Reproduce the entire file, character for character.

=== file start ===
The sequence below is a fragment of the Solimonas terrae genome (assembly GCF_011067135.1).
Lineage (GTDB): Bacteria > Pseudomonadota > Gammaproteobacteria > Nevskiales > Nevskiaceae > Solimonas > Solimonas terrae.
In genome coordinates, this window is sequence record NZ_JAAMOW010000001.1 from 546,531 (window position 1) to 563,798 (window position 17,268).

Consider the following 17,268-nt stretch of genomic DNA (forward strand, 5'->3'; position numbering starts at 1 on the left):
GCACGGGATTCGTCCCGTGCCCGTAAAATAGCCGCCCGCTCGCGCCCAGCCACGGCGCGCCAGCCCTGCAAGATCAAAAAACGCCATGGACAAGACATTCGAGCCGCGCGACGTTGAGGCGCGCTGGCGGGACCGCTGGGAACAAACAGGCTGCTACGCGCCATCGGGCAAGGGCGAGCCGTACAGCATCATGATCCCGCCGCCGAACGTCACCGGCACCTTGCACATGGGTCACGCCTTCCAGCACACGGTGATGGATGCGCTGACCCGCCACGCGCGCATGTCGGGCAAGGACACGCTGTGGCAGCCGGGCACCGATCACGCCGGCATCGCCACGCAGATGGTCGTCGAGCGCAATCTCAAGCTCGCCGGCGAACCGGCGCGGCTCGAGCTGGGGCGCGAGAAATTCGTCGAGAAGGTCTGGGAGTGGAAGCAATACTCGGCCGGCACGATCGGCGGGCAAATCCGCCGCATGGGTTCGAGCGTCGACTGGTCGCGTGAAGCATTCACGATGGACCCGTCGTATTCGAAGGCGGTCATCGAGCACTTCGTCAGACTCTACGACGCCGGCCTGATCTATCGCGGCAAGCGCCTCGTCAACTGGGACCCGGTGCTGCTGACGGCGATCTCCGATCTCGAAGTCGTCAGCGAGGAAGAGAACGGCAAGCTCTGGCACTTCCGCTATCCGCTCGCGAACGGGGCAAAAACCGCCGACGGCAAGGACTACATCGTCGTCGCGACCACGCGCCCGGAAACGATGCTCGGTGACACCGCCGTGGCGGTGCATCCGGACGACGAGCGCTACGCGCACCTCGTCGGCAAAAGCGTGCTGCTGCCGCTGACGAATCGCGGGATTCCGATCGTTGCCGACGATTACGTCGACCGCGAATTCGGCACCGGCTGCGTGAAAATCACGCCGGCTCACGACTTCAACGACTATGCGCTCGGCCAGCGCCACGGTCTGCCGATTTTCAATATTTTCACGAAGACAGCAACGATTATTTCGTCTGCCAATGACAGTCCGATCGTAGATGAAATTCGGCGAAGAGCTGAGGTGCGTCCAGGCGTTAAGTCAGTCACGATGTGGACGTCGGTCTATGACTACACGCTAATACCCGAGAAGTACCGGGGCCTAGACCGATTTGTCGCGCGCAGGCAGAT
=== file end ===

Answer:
The sequence below is a fragment of the Solimonas terrae genome (assembly GCF_011067135.1).
Lineage (GTDB): Bacteria > Pseudomonadota > Gammaproteobacteria > Nevskiales > Nevskiaceae > Solimonas > Solimonas terrae.
In genome coordinates, this window is sequence record NZ_JAAMOW010000001.1 from 546,531 (window position 1) to 563,798 (window position 17,268).

Consider the following 17,268-nt stretch of genomic DNA (forward strand, 5'->3'; position numbering starts at 1 on the left):
GCACGGGATTCGTCCCGTGCCCGTAAAATAGCCGCCCGCTCGCGCCCAGCCACGGCGCGCCAGCCCTGCAAGATCAAAAAACGCCATGGACAAGACATTCGAGCCGCGCGACGTTGAGGCGCGCTGGCGGGACCGCTGGGAACAAACAGGCTGCTACGCGCCATCGGGCAAGGGCGAGCCGTACAGCATCATGATCCCGCCGCCGAACGTCACCGGCACCTTGCACATGGGTCACGCCTTCCAGCACACGGTGATGGATGCGCTGACCCGCCACGCGCGCATGTCGGGCAAGGACACGCTGTGGCAGCCGGGCACCGATCACGCCGGCATCGCCACGCAGATGGTCGTCGAGCGCAATCTCAAGCTCGCCGGCGAACCGGCGCGGCTCGAGCTGGGGCGCGAGAAATTCGTCGAGAAGGTCTGGGAGTGGAAGCAATACTCGGCCGGCACGATCGGCGGGCAAATCCGCCGCATGGGTTCGAGCGTCGACTGGTCGCGTGAAGCATTCACGATGGACCCGTCGTATTCGAAGGCGGTCATCGAGCACTTCGTCAGACTCTACGACGCCGGCCTGATCTATCGCGGCAAGCGCCTCGTCAACTGGGACCCGGTGCTGCTGACGGCGATCTCCGATCTCGAAGTCGTCAGCGAGGAAGAGAACGGCAAGCTCTGGCACTTCCGCTATCCGCTCGCGAACGGGGCAAAAACCGCCGACGGCAAGGACTACATCGTCGTCGCGACCACGCGCCCGGAAACGATGCTCGGTGACACCGCCGTGGCGGTGCATCCGGACGACGAGCGCTACGCGCACCTCGTCGGCAAAAGCGTGCTGCTGCCGCTGACGAATCGCGGGATTCCGATCGTTGCCGACGATTACGTCGACCGCGAATTCGGCACCGGCTGCGTGAAAATCACGCCGGCTCACGACTTCAACGACTATGCGCTCGGCCAGCGCCACGGTCTGCCGATTTTCAATATTTTCACGAAGACAGCAACGATTATTTCGTCTGCCAATGACAGTCCGATCGTAGATGAAATTCGGCGAAGAGCTGAGGTGCGTCCAGGCGTTAAGTCAGTCACGATGTGGACGTCGGTCTATGACTACACGCTAATACCCGAGAAGTACCGGGGCCTAGACCGATTTGTCGCGCGCAGGCAGAT